Literary Critic, Spider Monkey, says "Put that away. You'll put your eye out".
By "it", I mean of course the latest book I've read, or one that I particularly enjoy/detest, and wish to share with you. Today brings us Jeffrey Toobin's "The Nine". I have read many legal nonfictions, as well as novels, particularly those emphasizing the High Court and the personalities which comprise the most powerful body in the world. I must say, however, that I don't think any of them captures the unique humanity of the Justices and the institution quite like Toobin's book does.
Now available in paperback, minions.
While the book technically addresses the "nine", it is much more a critical look at the crucial role that Justice O'Connor played as the all important swing vote, and politico on the Bench. Much treatment is given to waning days of Chief Justice Rehnquist's last years as well, including his administrative touch, the substance of his rulings, the Federalism revival which fell flat, and of course his death. The rest of the gang is here, as well: Souter's quiet discomfort as a 21st Century Jurist; Thomas' self-proclaimed victimhood and fringe ideology, Breyer's unique humor; Scalia's acerbic wit, etc. It is a great read for court-watchers, for dedicated law nerds, and for lay persons wanting a better understanding of how the seemingly-baffling pronouncements from on-high become governing law. There are some criticisms though, namely, the exceptional deference shown to the Chief, despite him being one of the most conservative, paleoconservatives since the Four Horsemen of FDR's era. Still, I can't complain too much.
Publisher's Review Thinks:
It's not laws or constitutional theory that rule the High Court, argues this absorbing group profile, but quirky men and women guided by political intuition. New Yorker legal writer Toobin (The Run of His Life: The People v. O.J. Simpson) surveys the Court from the Reagan administration onward, as the justices wrestled with abortion, affirmative action, the death penalty, gay rights and church-state separation. * * * His savvy account puts the supposedly cloistered Court right in the thick of American life.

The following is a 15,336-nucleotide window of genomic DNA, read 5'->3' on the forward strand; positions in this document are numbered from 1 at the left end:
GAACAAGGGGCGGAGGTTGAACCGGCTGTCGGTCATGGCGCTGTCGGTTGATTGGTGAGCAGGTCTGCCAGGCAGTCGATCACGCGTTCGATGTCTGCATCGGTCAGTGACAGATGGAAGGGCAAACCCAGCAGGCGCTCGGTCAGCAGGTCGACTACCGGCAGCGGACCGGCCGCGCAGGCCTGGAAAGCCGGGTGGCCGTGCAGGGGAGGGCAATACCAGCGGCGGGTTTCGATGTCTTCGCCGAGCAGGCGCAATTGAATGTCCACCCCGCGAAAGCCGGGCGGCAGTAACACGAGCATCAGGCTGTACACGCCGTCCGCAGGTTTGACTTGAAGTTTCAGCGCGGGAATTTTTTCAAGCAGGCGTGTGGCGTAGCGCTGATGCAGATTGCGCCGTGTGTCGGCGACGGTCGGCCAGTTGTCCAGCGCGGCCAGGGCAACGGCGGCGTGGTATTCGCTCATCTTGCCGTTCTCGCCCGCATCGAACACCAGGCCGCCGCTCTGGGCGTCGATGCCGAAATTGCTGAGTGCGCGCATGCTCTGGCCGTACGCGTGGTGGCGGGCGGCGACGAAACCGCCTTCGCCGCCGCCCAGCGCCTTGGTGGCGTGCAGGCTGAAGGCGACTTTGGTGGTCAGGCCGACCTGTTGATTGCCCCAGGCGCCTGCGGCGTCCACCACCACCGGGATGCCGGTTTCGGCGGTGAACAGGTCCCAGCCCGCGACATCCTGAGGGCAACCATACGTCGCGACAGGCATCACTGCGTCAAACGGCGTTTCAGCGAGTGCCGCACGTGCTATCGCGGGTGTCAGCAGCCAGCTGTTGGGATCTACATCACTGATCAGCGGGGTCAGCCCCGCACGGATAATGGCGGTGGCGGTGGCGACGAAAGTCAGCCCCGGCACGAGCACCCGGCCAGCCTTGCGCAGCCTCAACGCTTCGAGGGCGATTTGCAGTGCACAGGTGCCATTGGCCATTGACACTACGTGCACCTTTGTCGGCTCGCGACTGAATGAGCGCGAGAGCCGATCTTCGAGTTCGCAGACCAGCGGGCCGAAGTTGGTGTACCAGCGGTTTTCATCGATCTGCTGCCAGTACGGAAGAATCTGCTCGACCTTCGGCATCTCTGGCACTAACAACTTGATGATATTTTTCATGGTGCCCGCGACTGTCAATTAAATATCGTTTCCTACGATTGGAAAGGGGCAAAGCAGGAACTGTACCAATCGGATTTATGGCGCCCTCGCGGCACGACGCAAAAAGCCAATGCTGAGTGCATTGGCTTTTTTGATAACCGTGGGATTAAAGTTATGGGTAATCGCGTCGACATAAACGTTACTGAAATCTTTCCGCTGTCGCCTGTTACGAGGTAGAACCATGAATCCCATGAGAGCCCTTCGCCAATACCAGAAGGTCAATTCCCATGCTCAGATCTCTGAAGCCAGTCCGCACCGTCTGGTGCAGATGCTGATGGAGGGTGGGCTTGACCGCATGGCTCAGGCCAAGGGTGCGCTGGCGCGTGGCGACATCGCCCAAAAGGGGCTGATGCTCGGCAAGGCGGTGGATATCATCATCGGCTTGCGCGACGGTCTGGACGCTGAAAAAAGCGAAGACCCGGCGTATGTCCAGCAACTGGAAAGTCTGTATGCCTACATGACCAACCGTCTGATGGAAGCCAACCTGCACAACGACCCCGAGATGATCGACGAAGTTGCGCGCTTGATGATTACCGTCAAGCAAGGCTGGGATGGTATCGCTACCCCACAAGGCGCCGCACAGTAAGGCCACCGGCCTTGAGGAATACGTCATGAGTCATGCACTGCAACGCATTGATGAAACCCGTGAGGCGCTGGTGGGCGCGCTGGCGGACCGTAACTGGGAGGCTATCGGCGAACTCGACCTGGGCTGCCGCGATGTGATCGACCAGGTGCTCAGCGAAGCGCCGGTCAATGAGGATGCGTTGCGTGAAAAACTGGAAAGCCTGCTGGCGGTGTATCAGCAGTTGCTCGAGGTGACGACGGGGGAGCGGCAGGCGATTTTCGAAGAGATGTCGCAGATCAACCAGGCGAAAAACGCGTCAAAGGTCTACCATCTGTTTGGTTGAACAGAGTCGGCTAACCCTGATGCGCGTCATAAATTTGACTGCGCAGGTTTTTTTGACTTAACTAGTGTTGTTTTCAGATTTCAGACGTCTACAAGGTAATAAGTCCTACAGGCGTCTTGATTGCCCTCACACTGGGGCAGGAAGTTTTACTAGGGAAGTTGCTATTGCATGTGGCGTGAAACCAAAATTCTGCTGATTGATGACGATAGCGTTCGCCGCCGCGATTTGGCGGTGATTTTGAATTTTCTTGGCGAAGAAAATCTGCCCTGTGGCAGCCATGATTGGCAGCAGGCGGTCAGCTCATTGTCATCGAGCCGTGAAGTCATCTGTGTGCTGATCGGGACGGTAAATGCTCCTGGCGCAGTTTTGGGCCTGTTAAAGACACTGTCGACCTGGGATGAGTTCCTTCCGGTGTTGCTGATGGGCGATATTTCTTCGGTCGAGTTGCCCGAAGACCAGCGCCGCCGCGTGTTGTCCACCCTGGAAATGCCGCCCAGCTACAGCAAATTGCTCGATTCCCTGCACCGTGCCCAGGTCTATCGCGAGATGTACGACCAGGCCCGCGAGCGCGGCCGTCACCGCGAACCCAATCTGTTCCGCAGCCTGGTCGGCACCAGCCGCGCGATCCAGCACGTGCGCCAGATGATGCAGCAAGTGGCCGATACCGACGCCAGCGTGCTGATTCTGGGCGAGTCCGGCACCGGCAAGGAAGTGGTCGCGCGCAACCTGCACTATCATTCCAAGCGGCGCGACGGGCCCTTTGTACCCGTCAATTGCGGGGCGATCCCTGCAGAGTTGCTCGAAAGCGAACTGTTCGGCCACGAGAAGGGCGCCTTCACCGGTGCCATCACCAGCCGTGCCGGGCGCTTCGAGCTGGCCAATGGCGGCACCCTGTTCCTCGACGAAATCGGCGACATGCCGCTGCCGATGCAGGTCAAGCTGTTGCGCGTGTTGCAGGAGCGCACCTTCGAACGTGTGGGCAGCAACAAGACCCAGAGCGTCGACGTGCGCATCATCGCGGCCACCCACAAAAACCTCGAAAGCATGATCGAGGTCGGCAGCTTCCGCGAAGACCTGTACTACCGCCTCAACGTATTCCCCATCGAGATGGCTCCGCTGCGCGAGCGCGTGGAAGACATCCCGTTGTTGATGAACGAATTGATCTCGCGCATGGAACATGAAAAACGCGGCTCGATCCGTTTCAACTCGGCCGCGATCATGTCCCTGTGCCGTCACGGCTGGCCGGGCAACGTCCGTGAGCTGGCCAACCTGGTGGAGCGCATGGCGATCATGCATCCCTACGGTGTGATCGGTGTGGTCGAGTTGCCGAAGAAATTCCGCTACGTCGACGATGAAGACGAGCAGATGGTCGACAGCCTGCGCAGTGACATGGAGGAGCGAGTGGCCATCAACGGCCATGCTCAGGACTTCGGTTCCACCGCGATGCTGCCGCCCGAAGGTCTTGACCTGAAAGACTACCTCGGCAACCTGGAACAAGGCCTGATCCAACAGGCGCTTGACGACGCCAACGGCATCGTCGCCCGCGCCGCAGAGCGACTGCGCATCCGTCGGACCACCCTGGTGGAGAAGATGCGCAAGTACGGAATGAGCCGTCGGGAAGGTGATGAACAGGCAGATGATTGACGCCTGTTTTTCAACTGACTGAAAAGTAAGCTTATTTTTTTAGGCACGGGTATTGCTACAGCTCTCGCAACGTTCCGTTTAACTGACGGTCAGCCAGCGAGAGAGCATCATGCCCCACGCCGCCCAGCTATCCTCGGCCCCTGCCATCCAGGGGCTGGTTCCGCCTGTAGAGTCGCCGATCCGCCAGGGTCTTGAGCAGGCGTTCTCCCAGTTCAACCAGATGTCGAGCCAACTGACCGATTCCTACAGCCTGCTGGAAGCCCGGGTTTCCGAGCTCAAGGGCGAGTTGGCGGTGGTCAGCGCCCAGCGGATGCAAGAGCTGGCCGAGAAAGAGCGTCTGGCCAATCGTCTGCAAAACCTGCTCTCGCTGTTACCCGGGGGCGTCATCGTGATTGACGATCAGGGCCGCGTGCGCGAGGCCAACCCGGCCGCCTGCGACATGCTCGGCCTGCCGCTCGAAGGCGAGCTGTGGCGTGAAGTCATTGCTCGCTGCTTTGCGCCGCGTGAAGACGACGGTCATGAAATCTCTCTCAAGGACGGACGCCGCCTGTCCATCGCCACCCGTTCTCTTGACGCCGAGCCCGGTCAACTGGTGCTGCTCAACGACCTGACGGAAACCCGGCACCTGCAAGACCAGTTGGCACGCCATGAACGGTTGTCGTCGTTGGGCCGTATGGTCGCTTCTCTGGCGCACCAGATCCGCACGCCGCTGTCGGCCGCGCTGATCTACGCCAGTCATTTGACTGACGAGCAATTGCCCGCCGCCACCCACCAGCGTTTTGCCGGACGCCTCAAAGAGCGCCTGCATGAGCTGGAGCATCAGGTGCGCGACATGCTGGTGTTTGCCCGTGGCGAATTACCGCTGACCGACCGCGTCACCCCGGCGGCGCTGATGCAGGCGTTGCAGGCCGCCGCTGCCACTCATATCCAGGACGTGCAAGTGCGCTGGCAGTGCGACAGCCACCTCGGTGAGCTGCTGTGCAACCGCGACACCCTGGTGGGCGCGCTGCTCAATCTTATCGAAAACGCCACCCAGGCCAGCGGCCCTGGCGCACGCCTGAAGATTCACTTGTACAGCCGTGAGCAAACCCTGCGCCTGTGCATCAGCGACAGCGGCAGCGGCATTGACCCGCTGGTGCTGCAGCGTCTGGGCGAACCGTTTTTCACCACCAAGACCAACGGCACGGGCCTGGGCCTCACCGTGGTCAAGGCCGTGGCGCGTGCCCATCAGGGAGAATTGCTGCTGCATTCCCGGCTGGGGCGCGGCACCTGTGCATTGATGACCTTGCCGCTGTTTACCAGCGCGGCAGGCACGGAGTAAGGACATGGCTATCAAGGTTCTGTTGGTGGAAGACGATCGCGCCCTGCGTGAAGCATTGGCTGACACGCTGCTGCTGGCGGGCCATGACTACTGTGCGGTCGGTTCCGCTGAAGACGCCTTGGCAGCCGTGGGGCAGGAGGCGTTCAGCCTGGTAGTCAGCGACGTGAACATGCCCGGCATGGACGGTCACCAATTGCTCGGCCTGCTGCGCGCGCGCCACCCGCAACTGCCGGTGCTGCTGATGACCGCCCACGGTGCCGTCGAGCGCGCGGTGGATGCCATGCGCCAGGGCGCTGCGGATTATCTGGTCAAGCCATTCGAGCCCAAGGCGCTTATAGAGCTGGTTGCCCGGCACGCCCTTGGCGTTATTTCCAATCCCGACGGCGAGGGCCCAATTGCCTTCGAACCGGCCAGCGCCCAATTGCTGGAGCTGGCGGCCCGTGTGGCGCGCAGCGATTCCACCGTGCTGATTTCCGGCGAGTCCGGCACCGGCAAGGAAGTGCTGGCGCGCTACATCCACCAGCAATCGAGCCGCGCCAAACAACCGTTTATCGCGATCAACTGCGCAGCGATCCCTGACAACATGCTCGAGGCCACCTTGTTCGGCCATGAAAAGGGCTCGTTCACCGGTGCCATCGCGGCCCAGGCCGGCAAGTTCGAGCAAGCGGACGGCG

Not in the book, but did you know that a federal judge once made a ruling a la "Green Eggs and Ham?"
THE WRITER IS SO LIBERAL THAT HE THINK THAT IF THE "NINE" DO NOT AGREE AND DO AS HE THINK , THEY ARE BAD OR EVIL . FOR CONSERVATIVE IT IS A WEST OF TIME TO READ IT AND FOR LIBERAL IT IS WHAT YOU BELIVE IN NO METTER WHAT ...SO WHY READING THIS JUNK
You could do far worse than this entry into the court-watcher catalogue. Author's undoubted liberalism will annoy some, but even moderates would have to agree that Justice Scalia is a bitter old hypocrite and Justice Thomas is a fringe idiot. Nice pace, nice mix of the personalities with the political saga playing out, especially in the religion and Bush v. Gore cases. All things considered, not a bad effort.
Three and half out of Five Spider Monkeys